The sweet scent of success

The sweet scent of success

MASERU – AFTER receiving M195 000 from a youth empowerment fund, ’Miloane Mokhobo is finally smelling the sweet scent of success.
It has been a long, odious journey of trial and error for the co-founder of Wild Plant Growers, which specialises in production of roses that are used for different purposes such as the manufacture of cosmetics, tea and medicines.

This project is located in Mohale’s Hoek.
Wild Plant Growers was part of four enterprises that benefited from M700 000 that was distributed by Bacha Enterprises, a joint venture by the Lesotho Revenue Authority, Standard Lesotho Bank and Basotho Enterprise Development Corporation (BEDCO).
Mokhobo says after graduating from the National University of Lesotho in Bio-Technology in 2013, he applied for internship in the Department of Co-operatives responsible for nursery plantations and the development and processing of aloe plants.

“That is where my interest in wild plants was born,’’ he says.
While conducting research on wild plants he came into contact with one of the rose processing companies in Mohale’s Hoek.
Mokhobo says he realised that the companies were only into processing but did not plant the roses.
And that is how he developed his niche.
He says he started conducting research before proposing to help the company plant roses. Mokhobo was then offered a one year-internship.
After a year, Mokhobo went back to school and enrolled for a master’s degree with the Pan African University Institute in Basic Science, Technology and Innovation in Nairobi, Kenya, where he took his research to the next level.

He says in 2014, he embarked on a bee-keeping initiative with a colleague, Letlatsa Ramabele. That was his first project and more was to come.
A year later, he developed a new business idea of extracting oil from fruit seeds.
Mokhobo says he had been moving from pillar to post in search of funding before the Bacha Enterprise deal came on board.
His search for funding was not restricted to Lesotho and he even tried his luck with international sponsors like the Tony Elumelu Foundation based in Lagos, Nigeria, and the African Entrepreneurship Award.

“I never gave up but I continued coming up with new projects,’’ he says.
In 2016, he came up with a new idea to process aloe plants into juices and medication and he applied for the Bacha Entrepreneurship Award with no success.
Mokhobo says he took a year’s break from the projects after graduating with a master’s degree in 2017.

“I was tempted to give up because of this long (string of) failure. Even my family lost hope that my projects would ever see any light of the day,” he recalls.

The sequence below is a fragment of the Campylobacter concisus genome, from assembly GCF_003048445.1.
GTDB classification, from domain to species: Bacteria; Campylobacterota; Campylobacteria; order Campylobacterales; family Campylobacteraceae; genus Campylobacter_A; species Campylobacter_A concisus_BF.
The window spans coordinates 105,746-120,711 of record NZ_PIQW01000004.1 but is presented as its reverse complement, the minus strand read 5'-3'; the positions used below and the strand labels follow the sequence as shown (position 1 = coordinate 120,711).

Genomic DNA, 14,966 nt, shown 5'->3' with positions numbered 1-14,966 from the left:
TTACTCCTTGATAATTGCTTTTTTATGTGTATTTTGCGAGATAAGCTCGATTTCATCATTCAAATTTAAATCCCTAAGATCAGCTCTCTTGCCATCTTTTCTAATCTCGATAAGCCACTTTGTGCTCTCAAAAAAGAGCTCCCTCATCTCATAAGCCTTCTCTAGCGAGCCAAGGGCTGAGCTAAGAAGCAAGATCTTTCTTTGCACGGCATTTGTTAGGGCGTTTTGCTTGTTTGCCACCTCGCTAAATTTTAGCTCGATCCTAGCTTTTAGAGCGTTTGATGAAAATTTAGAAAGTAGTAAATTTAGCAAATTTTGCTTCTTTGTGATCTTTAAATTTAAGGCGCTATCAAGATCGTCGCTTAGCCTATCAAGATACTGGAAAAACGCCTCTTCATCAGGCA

“But the mentorship and inspiration that I have been getting from Dr Timothy Thamae reignited and unlocked the passion which I thought was no longer existing,’’ says Mokhobo.
Mokhobo says he rolled up his sleeves with the new idea of planting and harvesting roses on a large scale and so far, it seems to be paying off.
“In this current project, we plant roses and harvest them for the processing companies,’’ he says.

He says they have gone large scale on planted roses and they are now looking forward to planting the rosehip (’morobei) and aloe vera plants as the project grows.
Mokhobo says they consider the demography and climate in Lesotho when writing their business ideas.

“Lesotho is a mountainous country and the study reveals that only 10 percent of it is arable. As small as it is, people continue building houses in the fields,’’ he says.
“As Wild Plant Growers, we will be able to use the mountains to plant the wild plants which grow well in mountains.
“Considering the climate change, common plants are not able to make it to the harvest period, so wild plants are resistant to Lesotho’s climatic condition,’’ he says.
Mokhobo says the project has a potential to create 100 jobs, including distributors.

He says the only challenge that they are facing is convincing people that wild plants can turn the economy of Lesotho into “gold”.
“Approaching people to plant this wild plant is also a challenge,” says Mokhobo.

Mokhobo says the funding from BEDCO, Standard Lesotho Bank and LRA has eased their financial problems.
He urges the youth not to shy away from trying their hand at entrepreneurship.

“For you to succeed, you should do something which you have a passion for so that you can be able to withstand all the challenges,’’ he says.
He hopes that Wild Plant Growers will become a household entity that is able to employ more people and even offer internships for students.
“We would like to work directly with the community for research, development and marketing,’’ he says.

Refiloe Mpobole

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